Implicit here is the idea that nature is a repository of abiding moral and ethical values — and that we can say with confidence exactly what those values are. Philosophers often call this the “naturalistic fallacy”: the idea that whatever is (in nature) is what ought to be (in human behavior). But if nature offers a moral standard by which we can measure ourselves, and a set of values to which we should aspire, exactly what sort of values are they? Are they the brutally competitive values of “nature, red in tooth and claw,” in which every individual is out for him- or herself? Or are they the values of cooperation on display in a beehive or ant colony, where the interests of the community trump those of the individual? Opponents of same-sex marriage can find examples of monogamy in the animal kingdom, and yet to do so they need to look past equally compelling examples of animal polygamy as well as increasing evidence of apparent animal homosexuality. And let’s not overlook the dismaying rates of what looks very much like rape in the animal kingdom, or infanticide, or the apparent sadism of your average house cat.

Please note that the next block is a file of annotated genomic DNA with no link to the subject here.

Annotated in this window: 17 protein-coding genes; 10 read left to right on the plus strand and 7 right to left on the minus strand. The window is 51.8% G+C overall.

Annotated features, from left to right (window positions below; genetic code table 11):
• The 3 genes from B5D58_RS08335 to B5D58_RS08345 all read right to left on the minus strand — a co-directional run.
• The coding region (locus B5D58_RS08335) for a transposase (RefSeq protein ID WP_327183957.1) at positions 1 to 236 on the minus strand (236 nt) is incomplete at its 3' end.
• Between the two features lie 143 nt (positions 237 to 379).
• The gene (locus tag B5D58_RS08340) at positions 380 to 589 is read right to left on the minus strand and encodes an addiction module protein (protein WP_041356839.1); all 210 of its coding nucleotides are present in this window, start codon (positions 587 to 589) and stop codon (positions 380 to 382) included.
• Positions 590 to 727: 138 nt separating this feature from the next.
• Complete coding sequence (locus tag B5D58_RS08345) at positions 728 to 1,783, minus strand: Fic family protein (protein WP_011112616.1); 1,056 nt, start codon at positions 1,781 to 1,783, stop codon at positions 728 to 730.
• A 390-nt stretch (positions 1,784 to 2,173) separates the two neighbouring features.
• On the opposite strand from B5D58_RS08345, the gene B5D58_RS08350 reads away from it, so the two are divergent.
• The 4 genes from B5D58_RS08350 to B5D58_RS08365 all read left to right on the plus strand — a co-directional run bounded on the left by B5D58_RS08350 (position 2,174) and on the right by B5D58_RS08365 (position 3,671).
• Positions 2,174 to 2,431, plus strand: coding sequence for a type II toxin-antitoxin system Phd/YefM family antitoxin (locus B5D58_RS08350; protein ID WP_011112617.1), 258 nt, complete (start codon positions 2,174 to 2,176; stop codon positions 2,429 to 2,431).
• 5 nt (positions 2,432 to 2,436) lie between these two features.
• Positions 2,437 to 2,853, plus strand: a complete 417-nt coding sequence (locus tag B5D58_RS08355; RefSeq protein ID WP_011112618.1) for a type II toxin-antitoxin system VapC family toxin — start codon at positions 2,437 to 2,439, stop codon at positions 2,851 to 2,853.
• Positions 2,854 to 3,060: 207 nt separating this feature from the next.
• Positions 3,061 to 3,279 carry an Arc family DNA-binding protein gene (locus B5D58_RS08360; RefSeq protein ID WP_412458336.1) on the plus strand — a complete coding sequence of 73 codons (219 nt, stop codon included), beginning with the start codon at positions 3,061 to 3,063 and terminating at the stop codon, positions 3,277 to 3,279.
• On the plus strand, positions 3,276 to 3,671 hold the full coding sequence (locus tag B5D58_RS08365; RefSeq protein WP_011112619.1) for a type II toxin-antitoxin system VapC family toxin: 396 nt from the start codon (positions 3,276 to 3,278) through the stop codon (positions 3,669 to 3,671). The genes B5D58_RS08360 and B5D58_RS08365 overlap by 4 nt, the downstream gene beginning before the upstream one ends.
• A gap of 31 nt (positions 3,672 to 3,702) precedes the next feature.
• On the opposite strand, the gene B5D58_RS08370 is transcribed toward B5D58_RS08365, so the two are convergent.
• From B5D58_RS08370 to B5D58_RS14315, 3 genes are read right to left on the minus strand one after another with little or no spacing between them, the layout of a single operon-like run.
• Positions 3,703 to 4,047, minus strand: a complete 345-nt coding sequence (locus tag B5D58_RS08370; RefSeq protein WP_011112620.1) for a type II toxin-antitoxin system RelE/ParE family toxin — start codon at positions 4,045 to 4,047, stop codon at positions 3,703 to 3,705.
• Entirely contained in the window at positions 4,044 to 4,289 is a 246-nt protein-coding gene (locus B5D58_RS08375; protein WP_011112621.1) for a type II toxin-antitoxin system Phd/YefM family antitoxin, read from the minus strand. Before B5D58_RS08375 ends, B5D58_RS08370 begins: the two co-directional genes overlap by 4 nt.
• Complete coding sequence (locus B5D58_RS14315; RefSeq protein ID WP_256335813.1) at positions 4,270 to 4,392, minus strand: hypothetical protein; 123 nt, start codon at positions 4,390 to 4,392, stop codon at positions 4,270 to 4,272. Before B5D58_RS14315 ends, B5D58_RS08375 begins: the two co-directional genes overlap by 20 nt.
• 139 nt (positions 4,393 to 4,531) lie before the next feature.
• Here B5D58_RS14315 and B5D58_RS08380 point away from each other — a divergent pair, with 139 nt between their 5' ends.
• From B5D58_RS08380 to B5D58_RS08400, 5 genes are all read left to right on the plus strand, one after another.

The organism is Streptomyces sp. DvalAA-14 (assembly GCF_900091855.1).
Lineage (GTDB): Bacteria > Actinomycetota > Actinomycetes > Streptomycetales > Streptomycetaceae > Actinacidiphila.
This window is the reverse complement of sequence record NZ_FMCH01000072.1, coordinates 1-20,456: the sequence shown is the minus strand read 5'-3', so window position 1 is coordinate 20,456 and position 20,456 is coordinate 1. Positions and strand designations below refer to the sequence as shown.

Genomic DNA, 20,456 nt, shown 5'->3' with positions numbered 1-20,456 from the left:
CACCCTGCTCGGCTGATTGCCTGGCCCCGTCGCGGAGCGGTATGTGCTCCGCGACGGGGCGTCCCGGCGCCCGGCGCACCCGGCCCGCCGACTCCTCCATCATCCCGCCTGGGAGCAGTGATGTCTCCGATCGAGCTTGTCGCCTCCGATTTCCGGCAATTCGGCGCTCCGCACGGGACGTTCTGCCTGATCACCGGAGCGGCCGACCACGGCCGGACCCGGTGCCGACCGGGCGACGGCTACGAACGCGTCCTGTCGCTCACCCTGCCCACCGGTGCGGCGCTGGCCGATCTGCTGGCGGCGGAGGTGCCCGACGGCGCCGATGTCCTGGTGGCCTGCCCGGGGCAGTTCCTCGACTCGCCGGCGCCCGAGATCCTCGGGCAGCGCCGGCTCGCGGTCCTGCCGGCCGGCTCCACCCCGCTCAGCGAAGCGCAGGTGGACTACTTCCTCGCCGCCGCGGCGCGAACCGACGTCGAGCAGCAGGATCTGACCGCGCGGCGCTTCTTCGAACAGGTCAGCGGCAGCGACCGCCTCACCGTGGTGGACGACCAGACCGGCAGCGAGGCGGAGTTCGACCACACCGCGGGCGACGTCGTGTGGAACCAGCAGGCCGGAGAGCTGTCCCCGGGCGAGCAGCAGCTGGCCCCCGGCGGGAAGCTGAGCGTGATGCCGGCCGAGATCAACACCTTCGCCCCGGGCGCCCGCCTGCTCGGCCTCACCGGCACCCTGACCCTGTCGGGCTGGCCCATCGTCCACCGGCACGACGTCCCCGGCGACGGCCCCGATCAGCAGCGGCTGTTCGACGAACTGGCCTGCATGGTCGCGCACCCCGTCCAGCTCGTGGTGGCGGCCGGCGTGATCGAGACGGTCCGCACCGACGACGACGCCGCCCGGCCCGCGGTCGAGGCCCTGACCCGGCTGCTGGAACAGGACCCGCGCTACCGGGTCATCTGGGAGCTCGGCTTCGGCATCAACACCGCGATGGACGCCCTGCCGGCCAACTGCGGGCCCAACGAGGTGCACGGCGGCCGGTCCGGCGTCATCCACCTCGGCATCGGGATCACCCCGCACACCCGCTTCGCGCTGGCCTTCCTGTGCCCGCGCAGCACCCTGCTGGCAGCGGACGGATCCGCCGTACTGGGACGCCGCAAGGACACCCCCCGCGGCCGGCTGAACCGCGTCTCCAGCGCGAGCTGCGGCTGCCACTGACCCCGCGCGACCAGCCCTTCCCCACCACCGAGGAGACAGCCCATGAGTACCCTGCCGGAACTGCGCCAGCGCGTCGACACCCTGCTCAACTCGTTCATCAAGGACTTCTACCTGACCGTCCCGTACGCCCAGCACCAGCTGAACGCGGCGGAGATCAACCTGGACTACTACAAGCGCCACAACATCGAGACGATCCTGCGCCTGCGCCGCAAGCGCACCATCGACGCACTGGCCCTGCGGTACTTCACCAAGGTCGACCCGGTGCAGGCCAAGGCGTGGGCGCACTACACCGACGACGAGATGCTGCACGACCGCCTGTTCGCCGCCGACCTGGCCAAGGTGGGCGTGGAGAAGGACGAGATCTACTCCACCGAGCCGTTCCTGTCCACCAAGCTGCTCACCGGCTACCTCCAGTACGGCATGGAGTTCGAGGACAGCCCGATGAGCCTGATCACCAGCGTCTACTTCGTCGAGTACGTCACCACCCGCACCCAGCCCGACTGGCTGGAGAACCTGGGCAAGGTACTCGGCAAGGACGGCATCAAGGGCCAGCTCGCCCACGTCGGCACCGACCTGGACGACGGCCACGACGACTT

Michael Pollan, “Altered States”, The New York Times Magazine (3 May 2015), 16-17.